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Can an .mp3 file contain Malware?


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I am wondering if .mp3 files could contain any sort of malware in any way?


I am not talking about a file that is named music.mp3 but the file type is an .exe being hidden by windows. I am talking about a real .mp3 file.

I also would preferably like someone to answer who knows what they are talking about.

I've been searching on the internet and many say yes and no... So I am still not sure.


Also if an .mp3 file could contain something malicious, would an antivirus or antimalware scanner detect it?


Thank you.

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Can it contain malware ?

That's a tricky question but simplified the answer is media files can be malicious.


In a MP3 format (or WMV, ASF or other format) it won't carry an executable to infect a computer.  However it can exploit Windows Digital Rights Management (DRM) or be used to exploit some kind of media playing software.  Therefore media files can be malicious and can be flagged as a trojan such as the Wimad Trojan.


If a media file is malicious it can and should be flagged by a traditional anti virus application.

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Okay thank you.

So if I scanned an .mp3 file with Avast, SUPERAntiSpyware and Malwarebytes and it doesn't detect as a threat, it should be safe?

Thanks again.


Malwarebytes specifically will not detect these trojans and I am pretty sure SAS won't either.


Malwarebytes' Anti-Malware (MBAM) does not scan media files, graphic files, data files or script files.  MBAM only scans Portable Executable (PE) type formatted files and is the reason I wrote "...should be flagged by a traditional anti virus application."  One should not confuse SAS and MBAM, which are adjunct scanners, with traditional anti virus scanners which target media files, graphic files, data files or script files and other files that may be malicious or used in exploitation vectors.

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Yes and Yes.


There are few types of malware that affect media files and they are relatively easy to detect and be known thus the propensity for detection is very high so if there are ZERO hits on VT then the file is most likely safe.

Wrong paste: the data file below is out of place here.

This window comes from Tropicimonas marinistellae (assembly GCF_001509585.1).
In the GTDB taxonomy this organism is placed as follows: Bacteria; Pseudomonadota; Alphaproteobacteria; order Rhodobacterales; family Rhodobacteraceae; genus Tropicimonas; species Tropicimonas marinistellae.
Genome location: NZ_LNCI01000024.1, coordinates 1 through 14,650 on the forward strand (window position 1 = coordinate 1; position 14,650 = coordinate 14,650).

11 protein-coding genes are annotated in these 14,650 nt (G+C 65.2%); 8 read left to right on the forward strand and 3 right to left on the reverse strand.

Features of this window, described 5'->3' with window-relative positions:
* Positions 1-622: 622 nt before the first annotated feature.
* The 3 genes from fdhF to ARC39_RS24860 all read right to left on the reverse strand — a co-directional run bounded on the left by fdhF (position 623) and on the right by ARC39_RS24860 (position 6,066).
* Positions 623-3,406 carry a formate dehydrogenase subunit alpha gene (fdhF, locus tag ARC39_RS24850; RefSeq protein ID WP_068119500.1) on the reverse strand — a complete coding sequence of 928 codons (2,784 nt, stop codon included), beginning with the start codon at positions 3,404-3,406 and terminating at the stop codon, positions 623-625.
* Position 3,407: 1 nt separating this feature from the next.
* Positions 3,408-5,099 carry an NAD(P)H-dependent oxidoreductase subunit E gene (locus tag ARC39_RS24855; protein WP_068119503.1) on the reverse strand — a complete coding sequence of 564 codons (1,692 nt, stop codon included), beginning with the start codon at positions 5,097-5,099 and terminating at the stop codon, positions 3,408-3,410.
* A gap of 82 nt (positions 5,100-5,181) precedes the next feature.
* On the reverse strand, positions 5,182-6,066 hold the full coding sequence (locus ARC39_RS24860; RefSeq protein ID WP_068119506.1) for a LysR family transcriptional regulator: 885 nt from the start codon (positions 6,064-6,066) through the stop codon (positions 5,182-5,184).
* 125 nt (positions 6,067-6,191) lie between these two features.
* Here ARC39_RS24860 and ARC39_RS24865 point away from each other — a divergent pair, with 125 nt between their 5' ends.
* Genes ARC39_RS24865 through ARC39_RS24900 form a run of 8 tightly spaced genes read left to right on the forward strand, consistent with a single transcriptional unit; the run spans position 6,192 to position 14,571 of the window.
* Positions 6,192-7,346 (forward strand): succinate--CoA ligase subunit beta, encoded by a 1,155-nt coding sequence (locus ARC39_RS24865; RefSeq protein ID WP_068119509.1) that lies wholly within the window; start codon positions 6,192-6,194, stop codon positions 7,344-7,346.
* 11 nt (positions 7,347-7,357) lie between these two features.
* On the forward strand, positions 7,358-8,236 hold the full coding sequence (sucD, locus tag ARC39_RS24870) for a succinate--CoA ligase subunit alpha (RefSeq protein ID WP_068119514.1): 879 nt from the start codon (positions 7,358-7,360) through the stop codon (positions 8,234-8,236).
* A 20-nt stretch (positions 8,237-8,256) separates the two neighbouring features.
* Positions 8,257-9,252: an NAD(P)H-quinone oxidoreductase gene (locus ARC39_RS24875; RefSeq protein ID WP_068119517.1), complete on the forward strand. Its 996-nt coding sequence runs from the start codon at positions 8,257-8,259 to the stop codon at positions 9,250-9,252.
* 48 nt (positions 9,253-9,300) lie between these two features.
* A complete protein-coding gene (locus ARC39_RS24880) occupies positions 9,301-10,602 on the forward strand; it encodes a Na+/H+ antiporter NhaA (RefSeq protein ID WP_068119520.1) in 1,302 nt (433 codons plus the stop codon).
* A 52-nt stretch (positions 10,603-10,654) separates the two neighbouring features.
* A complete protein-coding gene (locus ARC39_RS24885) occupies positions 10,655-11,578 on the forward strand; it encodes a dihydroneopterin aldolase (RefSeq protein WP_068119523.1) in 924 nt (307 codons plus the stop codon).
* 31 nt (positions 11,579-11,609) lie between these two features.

I believe there is the possibility with AVI formatted files as well but I am not 100% sure.


AVI files tend to be rather large.  If you see a small AVI file it may be suspect and there is a size limitation on VT so if it is a small AVI it can be submitted to VT.  However if is many MBs large then it most likely is NOT malicious and shouldn't cause you to worry.

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AVI files are large.  Therefore if you have a large AVI file there is actual video content within and the chances of it being malicious are greatly reduced.  If there is a malicious AVI file it would be created to be malicious and thus it would not have content and it would be small.

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The forum thread (if that is what it is) must me taken with a grain of salt.  In one post was "The virus is called WMA.wimad [susp]"
I have already mentioned the Wimad and it is a trojan and NOT a virus.
Frankly, except for the introduction of the concept of double extension files such as MyVideo.avi.exe (exploitaing Microsoft's ignorant setting of "Hide extension of known file types") it really doesn't add anything to the discussion.  In that case the file is NOT a media file at all.  The case is the same where a file is using Unicode Right to Left Override (RTLO) and pretends to be a media file but is in actuality an executable. An exmaple would be;   myfilercs.avi which REALLY is  myfileiva.scr The Unicode RTLO is interpreted by Windows Explorer and thus the file name is transposed.   Viewing it in DOS (a Command Prompt) by a DIRectory command would show the reality of the file name.
The following shows another example (only it pretends to be an Adobe PDF instead of a media file)
The following is a view in Windows Explorer.
Same file view but this time in a Command Prompt using the DIR command.

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Only the first part talks about clever naming of the file itself.  In the technical section it adds more information on how it can exploit a particular player itself.  Finally he does wrap it up in the Application section with how it would be player specific and that users should generally be careful and cautious.


Also, I was linking to that one specific reply, not the entire thread, for the reading.  Of course not every user is going to understand the difference between a virus and a trojan, but that does not detract from this particular answer.

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